WPTavern: WordCamp US to Experiment With A Community Bazaar

Wed, 16 Aug 2017 00:45:34 +0000

In addition to taking place in a new location this year, WordCamp US will have a Community Bazaar. An area will be set aside in the venue allowing those chosen to showcase their WordPress communities. Raquel Landefeld, Randy Hicks, and Dustin Meza are organizing the Bazaar.

Landefeld says the idea was inspired by the people who make up the WordPress Community. “We recognize that some local WordPress communities are thriving and some are just getting started,” she said.

“What better way to help build community then by showcasing our local communities to the world. The thought is that smaller, newer, and communities just in their infancy, will be inspired with fresh ideas and or how-tos from the bigger and more established WordPress communities.”

The idea is similar to that of a science fair where each community chosen will have a space to highlight why theirs is awesome.

The purpose of the event is to inspire growth while providing an opportunity for communities to learn from each other. There will also be metrics shared such as, number of meetup and WordCamp attendees, meetups per month, and unique qualities pertaining to the local groups.

The organizing team is looking for the inside scoop on local communities. “This is all about you and your local WordPress community,” Landefeld said.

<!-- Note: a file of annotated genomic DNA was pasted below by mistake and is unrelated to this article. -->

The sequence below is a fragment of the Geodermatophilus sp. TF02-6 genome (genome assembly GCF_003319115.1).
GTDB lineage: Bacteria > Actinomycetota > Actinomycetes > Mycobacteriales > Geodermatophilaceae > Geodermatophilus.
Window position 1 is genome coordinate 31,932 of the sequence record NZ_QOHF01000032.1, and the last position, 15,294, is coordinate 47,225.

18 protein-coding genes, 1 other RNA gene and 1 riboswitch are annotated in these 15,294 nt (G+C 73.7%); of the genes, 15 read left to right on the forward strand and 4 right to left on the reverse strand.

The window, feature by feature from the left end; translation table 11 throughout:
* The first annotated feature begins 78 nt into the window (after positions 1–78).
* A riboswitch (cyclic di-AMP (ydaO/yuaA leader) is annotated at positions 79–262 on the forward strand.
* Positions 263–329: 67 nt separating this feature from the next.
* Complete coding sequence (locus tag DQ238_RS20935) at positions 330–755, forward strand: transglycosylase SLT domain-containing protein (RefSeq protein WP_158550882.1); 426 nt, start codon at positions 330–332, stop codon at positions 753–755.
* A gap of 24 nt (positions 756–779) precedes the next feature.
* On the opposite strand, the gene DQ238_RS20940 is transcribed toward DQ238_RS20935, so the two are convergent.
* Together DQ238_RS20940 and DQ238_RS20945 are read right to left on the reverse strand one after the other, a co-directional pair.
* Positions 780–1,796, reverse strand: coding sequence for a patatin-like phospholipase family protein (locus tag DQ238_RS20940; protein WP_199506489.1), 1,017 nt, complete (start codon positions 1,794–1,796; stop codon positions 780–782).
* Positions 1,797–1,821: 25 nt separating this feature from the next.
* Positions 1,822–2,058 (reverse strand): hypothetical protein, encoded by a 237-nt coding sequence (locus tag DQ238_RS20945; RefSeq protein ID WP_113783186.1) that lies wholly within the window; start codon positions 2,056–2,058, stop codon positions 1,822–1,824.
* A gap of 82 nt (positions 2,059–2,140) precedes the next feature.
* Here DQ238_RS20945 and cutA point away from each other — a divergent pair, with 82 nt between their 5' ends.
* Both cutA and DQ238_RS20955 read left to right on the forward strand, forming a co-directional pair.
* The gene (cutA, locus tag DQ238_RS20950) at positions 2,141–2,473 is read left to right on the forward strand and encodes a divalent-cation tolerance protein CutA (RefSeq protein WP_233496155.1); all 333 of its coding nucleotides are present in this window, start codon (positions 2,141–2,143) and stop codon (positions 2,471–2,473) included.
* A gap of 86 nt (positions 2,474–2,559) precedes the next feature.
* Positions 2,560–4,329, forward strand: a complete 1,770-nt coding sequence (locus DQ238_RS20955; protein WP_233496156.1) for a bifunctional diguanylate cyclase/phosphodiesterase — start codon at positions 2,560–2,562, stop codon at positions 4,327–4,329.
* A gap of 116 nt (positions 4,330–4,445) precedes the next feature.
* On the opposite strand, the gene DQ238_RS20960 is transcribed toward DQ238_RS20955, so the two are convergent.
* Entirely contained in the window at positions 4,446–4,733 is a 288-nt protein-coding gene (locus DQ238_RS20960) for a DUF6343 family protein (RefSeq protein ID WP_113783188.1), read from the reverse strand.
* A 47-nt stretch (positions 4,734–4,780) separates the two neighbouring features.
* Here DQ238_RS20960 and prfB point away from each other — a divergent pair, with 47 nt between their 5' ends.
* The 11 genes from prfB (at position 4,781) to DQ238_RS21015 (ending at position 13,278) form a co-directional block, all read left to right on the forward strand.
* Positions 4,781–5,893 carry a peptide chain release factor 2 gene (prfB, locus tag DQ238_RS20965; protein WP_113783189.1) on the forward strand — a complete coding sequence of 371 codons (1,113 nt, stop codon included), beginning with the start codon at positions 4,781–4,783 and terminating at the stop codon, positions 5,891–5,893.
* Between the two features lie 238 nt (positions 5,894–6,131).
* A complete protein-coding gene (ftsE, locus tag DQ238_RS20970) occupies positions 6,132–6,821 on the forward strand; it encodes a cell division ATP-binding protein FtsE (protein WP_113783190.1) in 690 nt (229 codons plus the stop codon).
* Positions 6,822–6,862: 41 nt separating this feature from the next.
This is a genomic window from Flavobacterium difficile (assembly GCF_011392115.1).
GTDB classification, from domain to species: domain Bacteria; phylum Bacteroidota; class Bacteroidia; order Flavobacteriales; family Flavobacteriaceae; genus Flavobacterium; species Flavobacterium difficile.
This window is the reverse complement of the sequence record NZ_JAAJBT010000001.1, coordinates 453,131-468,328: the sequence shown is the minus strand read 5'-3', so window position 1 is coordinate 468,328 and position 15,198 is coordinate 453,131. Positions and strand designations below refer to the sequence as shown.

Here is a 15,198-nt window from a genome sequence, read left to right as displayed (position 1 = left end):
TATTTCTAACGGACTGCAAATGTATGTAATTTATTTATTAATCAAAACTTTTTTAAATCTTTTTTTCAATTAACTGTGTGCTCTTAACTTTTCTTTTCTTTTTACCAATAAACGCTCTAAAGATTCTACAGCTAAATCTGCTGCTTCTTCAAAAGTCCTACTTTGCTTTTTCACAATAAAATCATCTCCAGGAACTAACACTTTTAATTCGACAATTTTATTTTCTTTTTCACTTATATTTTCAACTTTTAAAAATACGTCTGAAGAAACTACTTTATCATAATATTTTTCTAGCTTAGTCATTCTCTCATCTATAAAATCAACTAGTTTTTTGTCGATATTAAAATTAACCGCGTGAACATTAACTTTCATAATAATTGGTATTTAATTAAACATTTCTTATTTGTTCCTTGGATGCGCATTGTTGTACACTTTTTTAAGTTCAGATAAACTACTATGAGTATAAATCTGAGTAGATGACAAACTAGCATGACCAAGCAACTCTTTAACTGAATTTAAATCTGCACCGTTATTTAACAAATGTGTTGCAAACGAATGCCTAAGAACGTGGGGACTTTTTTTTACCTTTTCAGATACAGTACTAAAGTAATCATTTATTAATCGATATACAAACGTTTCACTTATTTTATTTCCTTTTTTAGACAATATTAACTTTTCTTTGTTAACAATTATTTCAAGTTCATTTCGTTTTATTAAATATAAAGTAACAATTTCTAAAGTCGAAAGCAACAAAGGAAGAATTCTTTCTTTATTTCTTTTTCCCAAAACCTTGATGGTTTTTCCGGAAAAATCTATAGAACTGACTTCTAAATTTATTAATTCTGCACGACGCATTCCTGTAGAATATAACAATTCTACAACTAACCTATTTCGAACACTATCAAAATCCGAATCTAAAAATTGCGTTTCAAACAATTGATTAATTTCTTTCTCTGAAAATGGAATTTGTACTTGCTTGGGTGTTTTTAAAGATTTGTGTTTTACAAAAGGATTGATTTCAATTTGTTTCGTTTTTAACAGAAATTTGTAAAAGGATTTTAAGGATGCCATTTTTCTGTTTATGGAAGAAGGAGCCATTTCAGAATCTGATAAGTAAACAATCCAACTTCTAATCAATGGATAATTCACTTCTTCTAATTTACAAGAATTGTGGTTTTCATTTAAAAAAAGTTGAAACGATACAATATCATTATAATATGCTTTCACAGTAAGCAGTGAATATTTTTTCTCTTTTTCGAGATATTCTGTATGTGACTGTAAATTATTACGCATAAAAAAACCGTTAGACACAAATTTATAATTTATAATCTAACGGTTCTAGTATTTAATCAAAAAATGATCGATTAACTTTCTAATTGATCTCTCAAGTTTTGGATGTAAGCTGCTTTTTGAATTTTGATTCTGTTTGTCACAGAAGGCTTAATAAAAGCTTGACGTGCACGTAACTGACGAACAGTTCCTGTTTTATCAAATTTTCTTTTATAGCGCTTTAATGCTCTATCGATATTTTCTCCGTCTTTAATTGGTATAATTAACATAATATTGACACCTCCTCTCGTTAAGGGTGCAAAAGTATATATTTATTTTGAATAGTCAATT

“This is your time to shine. Why is your community different, special, or amazing? Be showy! Forget modesty. Let your community’s awesomeness be a tool to inspire other WP communities just getting started or striving.”

Last year saw record growth for WordPress community events. In 2016, more than 62,566 people attended a local meetup in 58 countries and about one-third of those were new members. A total of 115 WordCamps were hosted in 41 different countries.

Those interested in participating in the Bazaar are encouraged to fill out the following submission form and provide as many details as possible.




WPTavern: maekit Acquires WP Remote, Plans to Add Cloud-Based Backup Services

Tue, 15 Aug 2017 03:50:43 +0000

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maekit, a cloud-based platform that handles the business aspect of web design, has acquired WP Remote from Human Made. Two years after Human Made began searching for a buyer, maekit purchased WP Remote to integrate it with the company’s existing platform that caters to designers managing multiple clients.

“WP Remote had remained a much-loved product with its users and despite receiving no ongoing development it had remained an iconic plugin in the WordPress community,” Human Made CEO Tom Willmot said.